Responsible tourism and ridley sea turtles at Rushikulya, Orissa

Responsible tourism and ridley sea turtles at Rushikulya, Orissa

Organization type: 
nonprofit/ngo/citizen sector
$10,000 - $50,000
Project Summary
Elevator Pitch

Concise Summary: Help us pitch this solution! Provide an explanation within 3-4 short sentences.

Dakshin Foundation will, in collaboration with local community groups, initiate sea turtle-based tourism activities in Rushikulya, Orissa. The project will build the capacities of the local groups and develop guidelines and operational protocols to facilitate responsible tourism, and simultaneously improve monitoring and protection of the species at this site, which is not part of the protected area network in India. The benefits of the intervention should have positive social impacts in addition to positively influencing turtle conservation.

About Project

Problem: What problem is this project trying to address?

The prescription of protectionist conservation measures in this area has isolated local communities and has led to a lack of sense of antagonism over conservation measures. ‘A top-down approach to conservation and the absence of active participation of local communities has increased the hostility of fishing and other local communities to conservation interventions. Our intervention seeks to involve local communities as primary actors. The lack of sustained and effective communication between stakeholders, local communities and government agencies has led to ineffective conservation measures and a lack of benefits to local communities. The lack of effective communication skills in the local community has prevented them from being establishing an effective tourism programme. Although local organisations in the area have been successful in spreading awareness through outreach and education programmes locally, strengthening their communication skills is an important step in being able to reach a wider, and more diverse, public.

Solution: What is the proposed solution? Please be specific!

The mouth of the Rushikulya river is a key mass nesting site for the endangered olive ridley turtle in India; Orissa is the only location outside central America where this unique phenomenon occurs. The uniqueness of this extraordinary biological phenomenon provides an opportunity to attract tourists and build environmental awareness in civil society. Sea turtles are charismatic flagships of the coastal habitat, and can act as the focus of successful eco-tourism programmes. The active involvement of local communities in the intervention will ensure that the turtle populations and habitats are safeguarded. Local community-based NGOs that work in the area, such as the Rushikulya Sea Turtle Protection Committee and the Sea Turtle Action Programme in Orissa have been involved in conservation action for many years and can be the key actors in implementing tourism-based activities. The idea for turtle-based tourism is based on the premise that conservation objectives are reached when there is incentive for acceptance of and participation in these measures, and interventions are validated when they are participatory in nature and benefit local stakeholders, which includes the local communities that depend on the resources that are the focus of conservation. The Orissa coastline is currently being overrun by development. Therefore, generating revenue is an important incentive and eco-tourism based activities can offset resource access restrictions imposed by the current model of protection-oriented conservation in the area. If successful, the benefits accruing from the programme will strengthen the capacity of local communities to influence decision-making processes that impact the area.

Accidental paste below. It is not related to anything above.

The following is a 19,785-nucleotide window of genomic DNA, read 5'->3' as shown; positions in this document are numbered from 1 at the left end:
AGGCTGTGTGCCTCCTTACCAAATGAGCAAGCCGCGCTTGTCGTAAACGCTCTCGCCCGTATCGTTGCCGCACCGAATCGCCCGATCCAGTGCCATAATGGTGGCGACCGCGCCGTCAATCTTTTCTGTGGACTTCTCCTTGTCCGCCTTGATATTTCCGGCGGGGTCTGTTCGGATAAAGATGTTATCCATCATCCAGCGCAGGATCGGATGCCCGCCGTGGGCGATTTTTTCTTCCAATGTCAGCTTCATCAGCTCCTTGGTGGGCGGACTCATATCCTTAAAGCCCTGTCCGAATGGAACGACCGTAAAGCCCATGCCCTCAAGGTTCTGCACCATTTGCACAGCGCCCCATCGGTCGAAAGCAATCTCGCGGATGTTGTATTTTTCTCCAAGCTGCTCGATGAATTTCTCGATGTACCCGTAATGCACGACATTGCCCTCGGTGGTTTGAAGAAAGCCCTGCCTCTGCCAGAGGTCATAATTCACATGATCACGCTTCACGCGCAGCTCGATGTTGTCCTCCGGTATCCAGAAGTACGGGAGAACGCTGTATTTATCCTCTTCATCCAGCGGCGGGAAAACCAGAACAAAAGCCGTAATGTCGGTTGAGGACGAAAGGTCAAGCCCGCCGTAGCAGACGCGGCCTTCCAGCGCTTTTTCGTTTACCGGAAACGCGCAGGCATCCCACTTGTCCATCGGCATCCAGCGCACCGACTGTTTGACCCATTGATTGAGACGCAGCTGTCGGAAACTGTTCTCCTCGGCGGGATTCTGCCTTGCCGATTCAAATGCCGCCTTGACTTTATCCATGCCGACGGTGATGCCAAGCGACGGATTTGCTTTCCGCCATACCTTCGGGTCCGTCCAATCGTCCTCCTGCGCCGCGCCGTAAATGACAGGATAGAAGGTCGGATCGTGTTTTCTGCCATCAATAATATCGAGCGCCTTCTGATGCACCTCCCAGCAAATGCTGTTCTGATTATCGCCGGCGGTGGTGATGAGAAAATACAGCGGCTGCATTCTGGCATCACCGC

About You
Dakshin Foundation
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Section 1: About You
First Name


Last Name



Indian Institute of Science and Dakshin Foundation


, KA

Section 2: About Your Organization
Organization Name

Dakshin Foundation

Organization Phone


Organization Address

8, Dwaraka Apartments, 24th Cross Road, Sahakara Nagar C Block, Bangalore 560092

Organization Country
Your idea
Country your work focuses on

, OR

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Do you have a patent for this idea?

What impact have you had on your clients and the tourism sector?

Our involvement with local organisations in the area has included several collaborative conservation based activities, such as incorporating traditional knowledge systems with science-based approaches, standardizing data collection and monitoring techniques and supporting outreach and education programmes suited to the local context. Members of these communities and organisations also seek alternative income opportunities by guiding tourists that visit the area. Based on their expertise in, and sensitivity to, the ecology and environmental aspects of the area, we recognise a great potential to involve them in appropriately designed tourism based activities.
We have also worked closely with the traditional fishing communities in the area, and analysed the consequences of conservation interventions on their livelihoods. An important outcome of such interactions has been the facilitation of dialogue between local stakeholders and rights-holders and conservation practitioners to determine solutions to anthropogenic threats on turtle populations and habitats while ensuring that the rights of access of the community are not adversely impacted. We have facilitated the formation of the Orissa Marine Resources Conservation Consortium, a multi- stakeholder platform for collaborative conservation in the state.
Our engagement with the forest department, the principal authority responsible for safeguarding the habitat, has also yielded positive results in terms of greater acceptance of conservation interventions by non-governmental agencies and increased participation of local community members in these activities. In collaboration with the Forest Department, we have developed turtle census manuals for use during mass nesting. We have also produced awareness material on legislations governing the area.